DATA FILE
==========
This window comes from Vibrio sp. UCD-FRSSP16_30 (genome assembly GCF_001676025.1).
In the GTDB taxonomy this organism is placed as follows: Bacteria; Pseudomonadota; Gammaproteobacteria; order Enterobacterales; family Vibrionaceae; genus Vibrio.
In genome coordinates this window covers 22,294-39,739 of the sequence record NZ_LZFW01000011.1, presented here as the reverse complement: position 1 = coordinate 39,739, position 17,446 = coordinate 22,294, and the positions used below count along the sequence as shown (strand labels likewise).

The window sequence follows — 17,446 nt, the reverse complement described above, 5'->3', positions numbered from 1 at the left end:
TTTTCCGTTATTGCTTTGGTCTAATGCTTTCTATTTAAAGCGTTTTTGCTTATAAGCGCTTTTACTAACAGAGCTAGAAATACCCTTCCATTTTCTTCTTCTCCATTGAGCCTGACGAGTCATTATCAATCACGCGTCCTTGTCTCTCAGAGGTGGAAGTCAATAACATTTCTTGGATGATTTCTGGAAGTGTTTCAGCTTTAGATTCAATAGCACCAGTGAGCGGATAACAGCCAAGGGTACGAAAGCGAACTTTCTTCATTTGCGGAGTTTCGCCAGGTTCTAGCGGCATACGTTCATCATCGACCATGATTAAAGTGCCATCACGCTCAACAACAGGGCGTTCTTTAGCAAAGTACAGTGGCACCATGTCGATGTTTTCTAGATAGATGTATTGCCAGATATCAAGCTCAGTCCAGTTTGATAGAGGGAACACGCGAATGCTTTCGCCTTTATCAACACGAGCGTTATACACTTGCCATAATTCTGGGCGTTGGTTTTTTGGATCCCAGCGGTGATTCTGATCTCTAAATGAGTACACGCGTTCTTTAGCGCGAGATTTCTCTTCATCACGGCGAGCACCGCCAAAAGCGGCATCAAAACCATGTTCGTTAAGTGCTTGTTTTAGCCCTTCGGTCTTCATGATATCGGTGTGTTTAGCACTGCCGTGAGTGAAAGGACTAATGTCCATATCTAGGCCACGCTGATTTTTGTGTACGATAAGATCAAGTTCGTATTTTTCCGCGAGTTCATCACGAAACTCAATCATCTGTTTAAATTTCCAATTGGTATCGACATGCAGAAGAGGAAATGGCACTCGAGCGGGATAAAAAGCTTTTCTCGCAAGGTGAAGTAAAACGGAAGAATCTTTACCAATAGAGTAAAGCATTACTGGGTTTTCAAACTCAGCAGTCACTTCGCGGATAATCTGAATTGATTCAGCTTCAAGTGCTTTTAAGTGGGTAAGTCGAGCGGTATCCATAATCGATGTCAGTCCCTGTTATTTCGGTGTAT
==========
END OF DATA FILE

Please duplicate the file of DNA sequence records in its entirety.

This window comes from Vibrio sp. UCD-FRSSP16_30 (genome assembly GCF_001676025.1).
In the GTDB taxonomy this organism is placed as follows: Bacteria; Pseudomonadota; Gammaproteobacteria; order Enterobacterales; family Vibrionaceae; genus Vibrio.
In genome coordinates this window covers 22,294-39,739 of the sequence record NZ_LZFW01000011.1, presented here as the reverse complement: position 1 = coordinate 39,739, position 17,446 = coordinate 22,294, and the positions used below count along the sequence as shown (strand labels likewise).

The window sequence follows — 17,446 nt, the reverse complement described above, 5'->3', positions numbered from 1 at the left end:
TTTTCCGTTATTGCTTTGGTCTAATGCTTTCTATTTAAAGCGTTTTTGCTTATAAGCGCTTTTACTAACAGAGCTAGAAATACCCTTCCATTTTCTTCTTCTCCATTGAGCCTGACGAGTCATTATCAATCACGCGTCCTTGTCTCTCAGAGGTGGAAGTCAATAACATTTCTTGGATGATTTCTGGAAGTGTTTCAGCTTTAGATTCAATAGCACCAGTGAGCGGATAACAGCCAAGGGTACGAAAGCGAACTTTCTTCATTTGCGGAGTTTCGCCAGGTTCTAGCGGCATACGTTCATCATCGACCATGATTAAAGTGCCATCACGCTCAACAACAGGGCGTTCTTTAGCAAAGTACAGTGGCACCATGTCGATGTTTTCTAGATAGATGTATTGCCAGATATCAAGCTCAGTCCAGTTTGATAGAGGGAACACGCGAATGCTTTCGCCTTTATCAACACGAGCGTTATACACTTGCCATAATTCTGGGCGTTGGTTTTTTGGATCCCAGCGGTGATTCTGATCTCTAAATGAGTACACGCGTTCTTTAGCGCGAGATTTCTCTTCATCACGGCGAGCACCGCCAAAAGCGGCATCAAAACCATGTTCGTTAAGTGCTTGTTTTAGCCCTTCGGTCTTCATGATATCGGTGTGTTTAGCACTGCCGTGAGTGAAAGGACTAATGTCCATATCTAGGCCACGCTGATTTTTGTGTACGATAAGATCAAGTTCGTATTTTTCCGCGAGTTCATCACGAAACTCAATCATCTGTTTAAATTTCCAATTGGTATCGACATGCAGAAGAGGAAATGGCACTCGAGCGGGATAAAAAGCTTTTCTCGCAAGGTGAAGTAAAACGGAAGAATCTTTACCAATAGAGTAAAGCATTACTGGGTTTTCAAACTCAGCAGTCACTTCGCGGATAATCTGAATTGATTCAGCTTCAAGTGCTTTTAAGTGGGTAAGTCGAGCGGTATCCATAATCGATGTCAGTCCCTGTTATTTCGGTGTAT